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In Transit

 
 

Transportation is a building block of strong, integrated communities. With a global vision and deep local knowledge, our experts play a key role in the strategic planning and design of sustainable transit systems across Canada.

 
 

Transportation History

July 14, 2015
 

Our 1920s-themed Holiday extravaganza is quickly approaching. With this year’s successes and innovations in mind, let’s take a look back at a decade in which the Toronto Transit Commission was born and our city’s public transportation began to flourish: the Roaring Twenties.

 

Toronto gained its city status in 1834, a time when the population of 10,000 had no qualms traversing the city by foot, horse, and private carriage. In 1884, the Toronto Street Railway (TSR) finished building and began operating the first electric line between King-Exhibition at Strachan Avenue to the Exhibition. After failed attempts at public ownership in the decades following, voters approved municipal operation of all Toronto streetcar services in 1920, and all TSR lines became part of the newly-formed, city-owned Toronto Transit Commission (TTC) in 1921.

The TTC immediately began repairing the aged rail infrastructure, investing in 575 steel-bodied Peter Witt streetcars and replacing kilometres of track. The Toronto Railway Company and Toronto Civil Railways also experienced attempts at matrimony in the early 20s. By 1927, the TTC acquired ownership of the Toronto suburban railways, and all streetcars in Toronto became part of the commission.

The decline in ridership in the 1920s can be attributed to the development and affordability of the automobile, which offered Torontonians an alternative, more convenient mode of transportation. As a result, autobuses came into fashion in the early 1920s as a means of competition from various railway companies in an attempt to downturn the popularity of the automobile. In 1922, Toronto unveiled the trolleybus, which ran on rubber wheels but drew power from overhead lines like streetcars. This hybrid, however, was short-lived and abandoned by 1926, only to replace a portion of streetcars after WWII. Despite the stock market crash of 1929, the TTC continued to improve service into the 1930s, modernizing streetcars post-Depression.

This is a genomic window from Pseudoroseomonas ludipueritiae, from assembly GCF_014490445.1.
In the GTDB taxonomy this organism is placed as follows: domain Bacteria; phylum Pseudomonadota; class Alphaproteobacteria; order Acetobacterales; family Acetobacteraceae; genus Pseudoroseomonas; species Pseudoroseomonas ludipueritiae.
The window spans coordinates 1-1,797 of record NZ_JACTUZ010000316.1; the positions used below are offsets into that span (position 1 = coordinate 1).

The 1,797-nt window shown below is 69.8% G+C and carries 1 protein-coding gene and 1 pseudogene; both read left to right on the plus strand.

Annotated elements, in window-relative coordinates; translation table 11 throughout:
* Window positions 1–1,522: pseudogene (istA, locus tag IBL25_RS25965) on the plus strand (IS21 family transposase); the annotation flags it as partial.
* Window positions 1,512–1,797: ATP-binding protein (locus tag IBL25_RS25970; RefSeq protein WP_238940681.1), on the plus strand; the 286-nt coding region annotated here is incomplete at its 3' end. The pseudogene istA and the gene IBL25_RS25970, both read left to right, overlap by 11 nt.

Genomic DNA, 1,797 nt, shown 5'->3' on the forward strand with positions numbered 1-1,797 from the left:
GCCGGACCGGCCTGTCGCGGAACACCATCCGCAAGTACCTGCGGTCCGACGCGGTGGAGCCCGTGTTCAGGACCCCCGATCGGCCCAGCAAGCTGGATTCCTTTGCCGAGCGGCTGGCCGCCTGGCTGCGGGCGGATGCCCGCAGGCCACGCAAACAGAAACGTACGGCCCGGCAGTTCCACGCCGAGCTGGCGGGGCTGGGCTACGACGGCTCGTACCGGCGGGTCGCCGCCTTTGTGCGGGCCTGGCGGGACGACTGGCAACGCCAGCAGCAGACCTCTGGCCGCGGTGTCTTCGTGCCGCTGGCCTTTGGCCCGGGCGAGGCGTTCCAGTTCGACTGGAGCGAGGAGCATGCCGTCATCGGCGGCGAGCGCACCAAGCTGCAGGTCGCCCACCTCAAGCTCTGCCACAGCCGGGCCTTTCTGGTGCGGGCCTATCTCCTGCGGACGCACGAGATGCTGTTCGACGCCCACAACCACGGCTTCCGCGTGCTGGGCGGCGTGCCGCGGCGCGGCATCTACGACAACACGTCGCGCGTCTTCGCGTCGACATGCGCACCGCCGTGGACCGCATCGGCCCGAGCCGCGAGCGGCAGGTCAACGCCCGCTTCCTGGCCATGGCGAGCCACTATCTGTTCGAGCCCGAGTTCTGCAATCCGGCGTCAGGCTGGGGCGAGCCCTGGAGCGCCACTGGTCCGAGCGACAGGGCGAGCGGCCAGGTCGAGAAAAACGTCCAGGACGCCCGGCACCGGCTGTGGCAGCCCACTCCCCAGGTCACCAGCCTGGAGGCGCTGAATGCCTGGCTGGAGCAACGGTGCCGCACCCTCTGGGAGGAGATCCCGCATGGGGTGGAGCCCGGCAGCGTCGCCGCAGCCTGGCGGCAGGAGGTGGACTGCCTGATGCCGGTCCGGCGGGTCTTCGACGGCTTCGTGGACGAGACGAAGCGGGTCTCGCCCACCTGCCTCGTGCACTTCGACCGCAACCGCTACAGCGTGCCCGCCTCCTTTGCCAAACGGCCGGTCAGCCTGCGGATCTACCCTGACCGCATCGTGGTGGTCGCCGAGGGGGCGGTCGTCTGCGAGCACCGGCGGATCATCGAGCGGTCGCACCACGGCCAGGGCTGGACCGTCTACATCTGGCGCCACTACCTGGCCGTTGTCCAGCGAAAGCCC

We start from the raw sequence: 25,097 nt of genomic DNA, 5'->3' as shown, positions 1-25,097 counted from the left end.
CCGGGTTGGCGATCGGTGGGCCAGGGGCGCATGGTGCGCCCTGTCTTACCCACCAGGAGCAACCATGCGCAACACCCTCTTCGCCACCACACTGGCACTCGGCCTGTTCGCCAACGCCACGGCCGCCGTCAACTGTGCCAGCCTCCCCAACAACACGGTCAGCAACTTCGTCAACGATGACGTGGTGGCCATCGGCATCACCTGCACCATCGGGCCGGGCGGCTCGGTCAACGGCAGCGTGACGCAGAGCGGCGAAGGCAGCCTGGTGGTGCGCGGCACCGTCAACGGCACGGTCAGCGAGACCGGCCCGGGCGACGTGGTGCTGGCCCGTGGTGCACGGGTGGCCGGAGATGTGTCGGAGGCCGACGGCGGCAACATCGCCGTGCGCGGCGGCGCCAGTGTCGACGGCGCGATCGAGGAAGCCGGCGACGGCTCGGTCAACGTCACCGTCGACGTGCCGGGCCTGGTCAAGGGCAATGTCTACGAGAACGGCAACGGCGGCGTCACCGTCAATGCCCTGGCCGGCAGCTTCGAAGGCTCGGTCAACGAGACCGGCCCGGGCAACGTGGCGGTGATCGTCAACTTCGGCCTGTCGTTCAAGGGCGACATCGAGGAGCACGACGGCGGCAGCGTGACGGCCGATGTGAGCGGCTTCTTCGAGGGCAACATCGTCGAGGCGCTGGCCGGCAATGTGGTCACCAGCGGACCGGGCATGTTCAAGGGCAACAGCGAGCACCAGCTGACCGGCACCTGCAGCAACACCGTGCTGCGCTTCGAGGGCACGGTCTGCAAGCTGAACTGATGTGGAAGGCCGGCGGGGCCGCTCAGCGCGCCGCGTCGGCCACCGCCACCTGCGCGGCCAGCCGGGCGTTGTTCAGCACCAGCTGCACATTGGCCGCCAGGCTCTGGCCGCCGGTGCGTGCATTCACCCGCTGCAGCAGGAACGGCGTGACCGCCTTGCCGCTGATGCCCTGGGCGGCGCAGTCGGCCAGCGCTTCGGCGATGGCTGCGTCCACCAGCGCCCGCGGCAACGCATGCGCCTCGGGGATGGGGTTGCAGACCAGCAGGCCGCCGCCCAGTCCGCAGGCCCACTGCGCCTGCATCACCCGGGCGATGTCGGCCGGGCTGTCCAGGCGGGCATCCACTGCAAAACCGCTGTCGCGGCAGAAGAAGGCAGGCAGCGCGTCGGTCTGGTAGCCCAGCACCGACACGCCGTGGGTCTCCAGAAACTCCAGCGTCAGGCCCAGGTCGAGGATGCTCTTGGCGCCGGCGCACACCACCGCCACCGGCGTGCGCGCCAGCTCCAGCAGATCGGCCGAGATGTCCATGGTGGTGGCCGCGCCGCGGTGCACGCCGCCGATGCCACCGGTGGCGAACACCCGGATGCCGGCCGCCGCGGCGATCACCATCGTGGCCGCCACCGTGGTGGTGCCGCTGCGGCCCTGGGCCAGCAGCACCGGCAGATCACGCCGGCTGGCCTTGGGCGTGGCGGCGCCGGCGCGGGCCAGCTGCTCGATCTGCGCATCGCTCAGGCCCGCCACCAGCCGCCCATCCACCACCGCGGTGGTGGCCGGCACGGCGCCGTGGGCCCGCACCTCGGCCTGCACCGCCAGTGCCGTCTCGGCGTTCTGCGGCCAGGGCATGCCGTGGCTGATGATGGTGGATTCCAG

Much like our City’s public transportation agenda today, the Toronto of the 1920s experienced much success, turbulence and unrealized potential. With a combination of tradition and innovation, our Toronto is constantly moving forward, whether by bus, streetcar, or subway. Let’s celebrate a great year in transportation, Gatsby style.


Image Source: Wikipedia

By Ivana Velickovic


 

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